How many times have we allowed ourselves to get caught up in politics or drama at our local club meetings or someone of nuisance (lid, banana) on the air?  How many times have we rolled our eyes at a newbie who doesn't have a clue between a dit and and a dah, let alone how to turn their HT on for power?  It is very easy to jump on the negativity band-wagon..."it's too easy to get a ham license...I had to learn code in order to upgrade...so and so on the repeater talks too much and doesn't have a clue..."  Again, it is very easy to jump on the negativity band-wagon.  Changing our mindset and perspective takes work, patience and dedication to actually want to change our perspective.  It is not that the situation is any different, but it is how we react during difficult situations that can sway victory.  For some in ham radio, swallowing pride may be difficult, but it can be done.  It is a matter of wanting to do it, doing it, then maintaining that consistency in our actions.  Nobody can force you to change your mindset; that decision is yours. 

We all possess the ability to change our mindset and perspective.  That is inherent.  With hard work and dedication, we can allow what is already in our 'internal programming' to flourish.  Obviously, Tim Tebow is not the most mechanically graceful quarterback in the NFL.  More obvious is that he gets the job done.  In ham radio, we have to realize that it is not all about me.  It does not matter how many awards or radios we have.  Today, think about what it is that you can do to help someone or promote our hobby in a positive fashion.  Today is a great day to start...if the opportunity is not there today, remember, there is always tomorrow.  Right now, you have no idea how you can influence the next Tim Tebow.

Go Broncos!

Wednesday, December 14, 2011

Back to Basics

Being on the dawn of another wonderful Christmas season, my better half and I took inventory of our house and how we can accomplish having more usable space without the financial set-back of adding an addition or coordinating the complete finish to our basement.  With a young and vibrant family, we identified a need to give our kiddies some needed space of their own that would allow them to do homework, study, and also give them the versatility to play their favorite video game (so long as their homework was done and grades were in check).  The good news is that we identified the spare main-floor bedroom as the ideal location.  The bad news, that is where my shack was set up.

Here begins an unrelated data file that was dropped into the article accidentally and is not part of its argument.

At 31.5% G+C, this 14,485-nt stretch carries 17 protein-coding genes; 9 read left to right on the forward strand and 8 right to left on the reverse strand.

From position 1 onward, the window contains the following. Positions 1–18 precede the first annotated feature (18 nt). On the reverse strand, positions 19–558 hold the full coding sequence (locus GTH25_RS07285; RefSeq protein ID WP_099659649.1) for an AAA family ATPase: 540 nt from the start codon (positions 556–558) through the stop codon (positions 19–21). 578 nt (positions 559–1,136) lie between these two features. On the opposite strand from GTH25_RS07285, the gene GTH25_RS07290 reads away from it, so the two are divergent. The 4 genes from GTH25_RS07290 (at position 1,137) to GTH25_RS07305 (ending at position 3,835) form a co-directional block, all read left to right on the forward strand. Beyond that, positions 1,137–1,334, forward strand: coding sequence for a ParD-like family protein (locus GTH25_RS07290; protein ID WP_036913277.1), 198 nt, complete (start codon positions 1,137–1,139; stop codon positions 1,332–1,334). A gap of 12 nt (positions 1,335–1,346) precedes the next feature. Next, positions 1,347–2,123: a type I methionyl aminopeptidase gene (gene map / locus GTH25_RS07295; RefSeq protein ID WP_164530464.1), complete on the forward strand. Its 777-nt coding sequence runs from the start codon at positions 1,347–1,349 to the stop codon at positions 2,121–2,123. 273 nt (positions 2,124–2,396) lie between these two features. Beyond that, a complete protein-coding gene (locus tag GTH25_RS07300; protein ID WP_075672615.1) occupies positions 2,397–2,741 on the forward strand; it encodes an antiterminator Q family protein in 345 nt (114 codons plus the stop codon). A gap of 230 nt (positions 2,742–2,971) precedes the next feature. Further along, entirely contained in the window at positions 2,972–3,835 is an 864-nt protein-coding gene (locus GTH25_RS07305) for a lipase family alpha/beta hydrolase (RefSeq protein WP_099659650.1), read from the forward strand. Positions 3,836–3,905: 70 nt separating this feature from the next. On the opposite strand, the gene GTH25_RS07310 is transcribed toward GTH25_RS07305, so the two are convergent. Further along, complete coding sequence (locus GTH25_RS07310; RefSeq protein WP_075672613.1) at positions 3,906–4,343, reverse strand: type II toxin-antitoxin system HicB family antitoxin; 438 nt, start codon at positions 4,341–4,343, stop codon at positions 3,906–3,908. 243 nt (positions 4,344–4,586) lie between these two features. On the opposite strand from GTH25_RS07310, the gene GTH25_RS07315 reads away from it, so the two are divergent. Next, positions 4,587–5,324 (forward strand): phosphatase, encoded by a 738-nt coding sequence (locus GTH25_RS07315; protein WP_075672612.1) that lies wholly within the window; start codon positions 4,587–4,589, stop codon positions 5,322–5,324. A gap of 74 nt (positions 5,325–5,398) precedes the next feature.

By power of her office, my better half utilized Executive Power and the decision was made to move my office and shack set-up to the basement.  In the professional world, I would see this as a demotion, but at the same time, I was thankful to still be in the house.  Remember, the glass is always half-full.

I have a very modest shack set-up...nothing elaborate, but simple.  The challenge of the move was re-running the few runs of coax to the new demarcation point.  Considering the hassle of the coax re-run, I treated myself to a coax upgrade.  With most of that challenge accomplished in an afternoon, it was time to get the rig fired back up and on the air.  Everything was in place and set...good grounding throughout, double checked connectors, etc.  However, getting back on the air was soon to become frustrating.